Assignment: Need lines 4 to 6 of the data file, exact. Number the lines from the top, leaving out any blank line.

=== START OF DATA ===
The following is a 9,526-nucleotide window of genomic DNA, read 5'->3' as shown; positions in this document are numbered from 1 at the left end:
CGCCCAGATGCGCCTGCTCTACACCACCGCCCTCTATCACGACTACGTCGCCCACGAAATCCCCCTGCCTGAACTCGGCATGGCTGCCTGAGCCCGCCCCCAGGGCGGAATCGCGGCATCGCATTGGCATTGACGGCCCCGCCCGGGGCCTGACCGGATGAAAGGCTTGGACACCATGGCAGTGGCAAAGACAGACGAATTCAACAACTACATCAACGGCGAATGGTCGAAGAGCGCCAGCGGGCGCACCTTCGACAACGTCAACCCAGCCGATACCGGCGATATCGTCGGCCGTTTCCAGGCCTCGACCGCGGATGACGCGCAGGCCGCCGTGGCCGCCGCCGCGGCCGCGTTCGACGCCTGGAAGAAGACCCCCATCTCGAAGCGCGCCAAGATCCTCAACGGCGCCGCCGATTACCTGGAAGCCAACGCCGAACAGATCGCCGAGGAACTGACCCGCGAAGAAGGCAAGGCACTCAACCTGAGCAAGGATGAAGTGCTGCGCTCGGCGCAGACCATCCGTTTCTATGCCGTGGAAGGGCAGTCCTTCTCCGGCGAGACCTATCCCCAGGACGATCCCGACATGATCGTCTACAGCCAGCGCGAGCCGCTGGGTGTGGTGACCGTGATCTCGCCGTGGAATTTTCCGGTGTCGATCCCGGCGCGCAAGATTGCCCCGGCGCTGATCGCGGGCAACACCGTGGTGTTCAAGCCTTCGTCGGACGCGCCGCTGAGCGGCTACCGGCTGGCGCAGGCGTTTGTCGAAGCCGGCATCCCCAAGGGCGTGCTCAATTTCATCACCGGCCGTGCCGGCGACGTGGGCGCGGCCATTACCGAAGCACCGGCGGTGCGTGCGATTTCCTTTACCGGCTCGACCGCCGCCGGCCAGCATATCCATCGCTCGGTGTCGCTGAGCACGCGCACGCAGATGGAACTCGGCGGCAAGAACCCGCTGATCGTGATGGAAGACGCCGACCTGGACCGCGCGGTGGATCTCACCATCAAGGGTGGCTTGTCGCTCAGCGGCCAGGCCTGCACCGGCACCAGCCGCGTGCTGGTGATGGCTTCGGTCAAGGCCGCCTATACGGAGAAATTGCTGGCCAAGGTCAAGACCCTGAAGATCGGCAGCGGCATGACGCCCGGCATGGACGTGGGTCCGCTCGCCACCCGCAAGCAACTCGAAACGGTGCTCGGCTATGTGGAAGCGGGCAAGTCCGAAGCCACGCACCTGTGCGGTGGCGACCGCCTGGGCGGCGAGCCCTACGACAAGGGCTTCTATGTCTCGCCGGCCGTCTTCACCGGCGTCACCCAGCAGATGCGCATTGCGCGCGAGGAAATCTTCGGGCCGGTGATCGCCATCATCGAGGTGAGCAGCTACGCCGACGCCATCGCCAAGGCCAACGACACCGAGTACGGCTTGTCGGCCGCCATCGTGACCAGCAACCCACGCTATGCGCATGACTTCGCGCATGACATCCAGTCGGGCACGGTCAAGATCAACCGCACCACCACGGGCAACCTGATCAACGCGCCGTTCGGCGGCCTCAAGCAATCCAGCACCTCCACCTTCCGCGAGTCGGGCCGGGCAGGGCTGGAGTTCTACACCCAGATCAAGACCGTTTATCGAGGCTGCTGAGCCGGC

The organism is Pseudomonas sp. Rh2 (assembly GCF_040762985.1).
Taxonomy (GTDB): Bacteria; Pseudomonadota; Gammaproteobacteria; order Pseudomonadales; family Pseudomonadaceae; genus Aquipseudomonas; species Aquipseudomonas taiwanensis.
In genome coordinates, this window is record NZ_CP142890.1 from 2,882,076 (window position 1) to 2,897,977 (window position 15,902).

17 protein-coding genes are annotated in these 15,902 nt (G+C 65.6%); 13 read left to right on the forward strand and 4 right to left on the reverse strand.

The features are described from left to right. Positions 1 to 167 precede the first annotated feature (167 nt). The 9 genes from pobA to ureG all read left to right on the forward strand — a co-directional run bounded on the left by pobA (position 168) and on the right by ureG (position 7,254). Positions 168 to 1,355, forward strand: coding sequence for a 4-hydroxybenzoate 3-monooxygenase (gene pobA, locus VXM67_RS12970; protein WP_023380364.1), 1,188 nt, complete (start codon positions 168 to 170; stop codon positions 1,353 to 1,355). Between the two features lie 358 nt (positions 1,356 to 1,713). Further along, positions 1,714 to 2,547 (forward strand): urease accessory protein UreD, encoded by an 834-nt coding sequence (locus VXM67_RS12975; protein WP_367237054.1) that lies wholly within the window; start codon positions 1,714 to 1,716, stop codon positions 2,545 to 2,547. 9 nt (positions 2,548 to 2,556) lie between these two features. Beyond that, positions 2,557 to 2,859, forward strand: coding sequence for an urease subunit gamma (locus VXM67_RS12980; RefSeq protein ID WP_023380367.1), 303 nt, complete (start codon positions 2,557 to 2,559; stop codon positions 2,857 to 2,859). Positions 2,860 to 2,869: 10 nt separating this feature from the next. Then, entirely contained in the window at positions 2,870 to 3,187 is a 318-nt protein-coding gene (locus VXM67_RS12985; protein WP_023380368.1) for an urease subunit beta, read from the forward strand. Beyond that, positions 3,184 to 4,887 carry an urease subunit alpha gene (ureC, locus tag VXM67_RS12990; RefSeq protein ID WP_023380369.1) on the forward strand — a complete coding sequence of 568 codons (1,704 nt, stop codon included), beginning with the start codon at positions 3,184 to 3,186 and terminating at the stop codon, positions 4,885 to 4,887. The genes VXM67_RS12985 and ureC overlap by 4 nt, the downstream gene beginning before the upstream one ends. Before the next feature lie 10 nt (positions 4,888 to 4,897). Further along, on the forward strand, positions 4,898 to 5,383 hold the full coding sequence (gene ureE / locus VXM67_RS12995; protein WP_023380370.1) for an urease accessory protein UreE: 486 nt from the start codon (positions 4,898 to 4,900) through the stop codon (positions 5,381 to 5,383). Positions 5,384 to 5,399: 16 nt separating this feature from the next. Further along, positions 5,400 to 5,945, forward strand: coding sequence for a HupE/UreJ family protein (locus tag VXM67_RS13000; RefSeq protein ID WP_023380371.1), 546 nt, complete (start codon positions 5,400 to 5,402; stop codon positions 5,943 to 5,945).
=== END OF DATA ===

Taxonomy (GTDB): Bacteria; Pseudomonadota; Gammaproteobacteria; order Pseudomonadales; family Pseudomonadaceae; genus Aquipseudomonas; species Aquipseudomonas taiwanensis.
In genome coordinates, this window is record NZ_CP142890.1 from 2,882,076 (window position 1) to 2,897,977 (window position 15,902).

17 protein-coding genes are annotated in these 15,902 nt (G+C 65.6%); 13 read left to right on the forward strand and 4 right to left on the reverse strand.